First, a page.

Bandwidth, Data Transfer & Committed Data Rate (CDR)
We are able to provide a wide range of connectivity options. Please contact us if you are unable to find the option you require.
Note that not all bandwidths are of equal quality. We price our services based on quality multi-homed bandwidth rather than budget/single-homed bandwidth.
Additionally, it is important to ensure that you commit enough bandwidth to cover your needs since excess bandwidth is charged at a rate of 50% above your committed rate.
Bandwidth is the amount of data you can transfer in a given amount of time. Typically, bandwidth is calculated and sold by Mbits (Megabits per Second) or Gbits (Gigabits per Second).
Data transfer refers to the actual amount of data transferred.
Committed Data Rate (CDR)
The Committed Data Rate (CDR) describes the minimum amount of bandwidth you can expect from your Internet connection. You are basically reserving a certain amount of bandwidth for your connection. If your CDR is 10Mbit, you can expect to always receive a minimum throughput of 10Mbit.
It may be helpful to think of the network connectivity as a motorway where a CDR would be a dedicated lane on the motorway available exclusively to you, up to the committed speed.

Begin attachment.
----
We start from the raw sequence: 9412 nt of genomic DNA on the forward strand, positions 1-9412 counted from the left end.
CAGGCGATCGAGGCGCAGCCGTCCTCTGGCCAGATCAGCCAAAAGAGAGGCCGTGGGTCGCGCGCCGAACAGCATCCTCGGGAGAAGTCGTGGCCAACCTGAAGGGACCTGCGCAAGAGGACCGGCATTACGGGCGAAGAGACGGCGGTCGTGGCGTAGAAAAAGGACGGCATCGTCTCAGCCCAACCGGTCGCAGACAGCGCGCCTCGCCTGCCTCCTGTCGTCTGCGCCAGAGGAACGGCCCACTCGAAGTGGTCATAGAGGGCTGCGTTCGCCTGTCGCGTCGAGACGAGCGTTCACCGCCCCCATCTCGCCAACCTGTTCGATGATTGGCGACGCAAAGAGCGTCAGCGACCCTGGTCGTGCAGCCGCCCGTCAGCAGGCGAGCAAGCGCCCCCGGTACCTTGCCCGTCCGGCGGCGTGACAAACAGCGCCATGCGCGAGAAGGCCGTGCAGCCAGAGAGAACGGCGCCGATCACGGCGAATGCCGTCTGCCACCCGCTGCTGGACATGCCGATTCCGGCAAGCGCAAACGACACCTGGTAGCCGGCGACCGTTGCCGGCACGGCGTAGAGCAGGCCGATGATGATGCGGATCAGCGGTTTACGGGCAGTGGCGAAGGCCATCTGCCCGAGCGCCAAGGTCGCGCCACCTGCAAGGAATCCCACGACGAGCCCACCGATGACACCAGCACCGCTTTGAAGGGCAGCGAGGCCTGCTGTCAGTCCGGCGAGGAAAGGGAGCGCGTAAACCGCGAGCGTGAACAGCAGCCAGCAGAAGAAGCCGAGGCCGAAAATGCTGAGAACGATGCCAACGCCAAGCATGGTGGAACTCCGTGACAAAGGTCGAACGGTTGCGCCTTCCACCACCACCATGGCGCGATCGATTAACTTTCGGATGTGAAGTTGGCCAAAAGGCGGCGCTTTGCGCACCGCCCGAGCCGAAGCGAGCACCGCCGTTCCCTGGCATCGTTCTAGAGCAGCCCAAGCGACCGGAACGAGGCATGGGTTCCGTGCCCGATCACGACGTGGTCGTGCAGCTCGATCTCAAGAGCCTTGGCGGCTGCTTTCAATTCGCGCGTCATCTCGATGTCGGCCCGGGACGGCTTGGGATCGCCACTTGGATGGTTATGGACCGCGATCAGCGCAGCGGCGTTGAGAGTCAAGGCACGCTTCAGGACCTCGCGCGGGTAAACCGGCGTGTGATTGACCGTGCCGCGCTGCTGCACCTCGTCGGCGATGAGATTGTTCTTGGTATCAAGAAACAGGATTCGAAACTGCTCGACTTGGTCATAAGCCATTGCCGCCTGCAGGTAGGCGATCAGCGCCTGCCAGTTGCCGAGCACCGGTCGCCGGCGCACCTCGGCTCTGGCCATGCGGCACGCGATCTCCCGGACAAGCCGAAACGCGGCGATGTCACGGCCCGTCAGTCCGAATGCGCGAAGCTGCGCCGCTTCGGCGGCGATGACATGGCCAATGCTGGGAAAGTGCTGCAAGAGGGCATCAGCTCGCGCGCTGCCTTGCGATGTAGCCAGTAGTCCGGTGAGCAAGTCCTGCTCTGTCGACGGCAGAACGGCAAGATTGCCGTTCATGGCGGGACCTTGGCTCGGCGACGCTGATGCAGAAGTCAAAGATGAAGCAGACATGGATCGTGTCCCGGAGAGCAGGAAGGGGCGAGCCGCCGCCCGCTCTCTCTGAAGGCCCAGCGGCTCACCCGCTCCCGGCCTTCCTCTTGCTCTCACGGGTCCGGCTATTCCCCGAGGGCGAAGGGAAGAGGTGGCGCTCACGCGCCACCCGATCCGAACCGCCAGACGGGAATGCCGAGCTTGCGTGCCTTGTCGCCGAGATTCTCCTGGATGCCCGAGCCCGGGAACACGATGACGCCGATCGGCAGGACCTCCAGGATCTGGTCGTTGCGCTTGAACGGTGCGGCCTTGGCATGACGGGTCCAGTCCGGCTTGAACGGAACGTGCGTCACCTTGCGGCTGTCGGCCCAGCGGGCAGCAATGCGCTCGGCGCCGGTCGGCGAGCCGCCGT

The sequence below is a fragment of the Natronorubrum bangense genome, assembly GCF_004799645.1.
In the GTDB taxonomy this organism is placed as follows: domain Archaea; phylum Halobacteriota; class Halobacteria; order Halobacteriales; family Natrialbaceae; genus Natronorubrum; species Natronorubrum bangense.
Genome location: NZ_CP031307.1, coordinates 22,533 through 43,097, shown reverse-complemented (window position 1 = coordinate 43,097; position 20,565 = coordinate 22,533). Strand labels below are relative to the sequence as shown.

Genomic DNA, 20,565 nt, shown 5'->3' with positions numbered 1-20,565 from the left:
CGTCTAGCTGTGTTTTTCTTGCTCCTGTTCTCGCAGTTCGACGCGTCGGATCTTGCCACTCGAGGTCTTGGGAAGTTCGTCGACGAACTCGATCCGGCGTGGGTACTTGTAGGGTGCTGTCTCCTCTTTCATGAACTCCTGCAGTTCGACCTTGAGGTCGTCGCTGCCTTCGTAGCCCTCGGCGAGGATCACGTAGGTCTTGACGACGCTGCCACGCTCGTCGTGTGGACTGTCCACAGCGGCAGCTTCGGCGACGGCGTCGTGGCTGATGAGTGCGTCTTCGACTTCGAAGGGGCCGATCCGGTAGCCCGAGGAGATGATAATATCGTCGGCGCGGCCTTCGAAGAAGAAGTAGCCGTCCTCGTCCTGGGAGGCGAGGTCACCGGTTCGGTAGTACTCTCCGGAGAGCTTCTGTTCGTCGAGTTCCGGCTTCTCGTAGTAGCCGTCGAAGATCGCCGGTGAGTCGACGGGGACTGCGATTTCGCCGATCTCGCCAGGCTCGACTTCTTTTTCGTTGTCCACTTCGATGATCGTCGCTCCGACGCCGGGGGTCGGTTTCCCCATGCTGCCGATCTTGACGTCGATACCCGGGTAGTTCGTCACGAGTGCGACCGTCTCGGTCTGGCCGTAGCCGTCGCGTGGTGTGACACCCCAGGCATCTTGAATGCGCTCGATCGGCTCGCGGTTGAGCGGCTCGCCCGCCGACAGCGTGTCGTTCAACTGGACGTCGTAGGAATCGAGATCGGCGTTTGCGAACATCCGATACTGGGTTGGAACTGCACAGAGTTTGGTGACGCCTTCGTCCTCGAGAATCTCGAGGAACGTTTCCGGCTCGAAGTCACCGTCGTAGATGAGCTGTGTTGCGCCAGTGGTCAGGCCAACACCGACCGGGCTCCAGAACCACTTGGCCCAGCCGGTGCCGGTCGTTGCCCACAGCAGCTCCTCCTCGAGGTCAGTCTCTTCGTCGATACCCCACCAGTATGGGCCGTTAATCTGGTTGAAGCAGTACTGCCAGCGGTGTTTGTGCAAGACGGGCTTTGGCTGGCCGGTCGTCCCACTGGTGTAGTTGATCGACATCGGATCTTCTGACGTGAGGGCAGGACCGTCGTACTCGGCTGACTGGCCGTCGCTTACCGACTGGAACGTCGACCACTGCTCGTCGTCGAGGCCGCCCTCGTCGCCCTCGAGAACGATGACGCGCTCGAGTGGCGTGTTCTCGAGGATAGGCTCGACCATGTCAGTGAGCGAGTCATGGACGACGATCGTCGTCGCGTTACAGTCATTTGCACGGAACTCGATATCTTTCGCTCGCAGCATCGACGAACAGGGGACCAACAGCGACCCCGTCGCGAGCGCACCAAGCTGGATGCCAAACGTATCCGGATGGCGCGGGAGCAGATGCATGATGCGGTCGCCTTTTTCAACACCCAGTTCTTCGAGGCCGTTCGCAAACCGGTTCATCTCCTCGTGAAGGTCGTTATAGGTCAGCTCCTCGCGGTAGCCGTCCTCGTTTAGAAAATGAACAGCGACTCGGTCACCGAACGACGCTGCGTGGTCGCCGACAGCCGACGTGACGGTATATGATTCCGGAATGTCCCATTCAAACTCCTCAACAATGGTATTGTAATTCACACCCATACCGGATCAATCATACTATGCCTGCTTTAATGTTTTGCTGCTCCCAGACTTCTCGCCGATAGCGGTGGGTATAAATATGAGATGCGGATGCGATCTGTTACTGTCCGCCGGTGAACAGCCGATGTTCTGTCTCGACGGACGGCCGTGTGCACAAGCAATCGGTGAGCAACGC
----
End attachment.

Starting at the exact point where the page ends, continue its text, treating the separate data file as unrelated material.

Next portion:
There are several ways in which your CDR can be billed, one of which is at the 95th percentile. This is the amount of bandwidth within which you use 95% of the time; similarly, you use 5% of the time above this amount. Generally, this percentile is calculated over a period of time, such as over the course of a month.
In the graph below, we see a 95th percentile reading (red line) of 2.62Mbit, despite the transit usage peaking (green line) at 6.28Mbit. It should be noted that the peak of 6.28Mbit was not sustained long enough to contribute significantly to the bill since, at the 95th percentile, it would have been discarded. As a result, 95th percentile billing is more cost-effective than pricing per GB, in which you are billed for all bandwidth traffic (including peak periods). Additionally, if you expect regular sustained bandwidth levels, the 95th percentile model can prove to be more economical in the long run, as you will not be charged for all of the transit you use.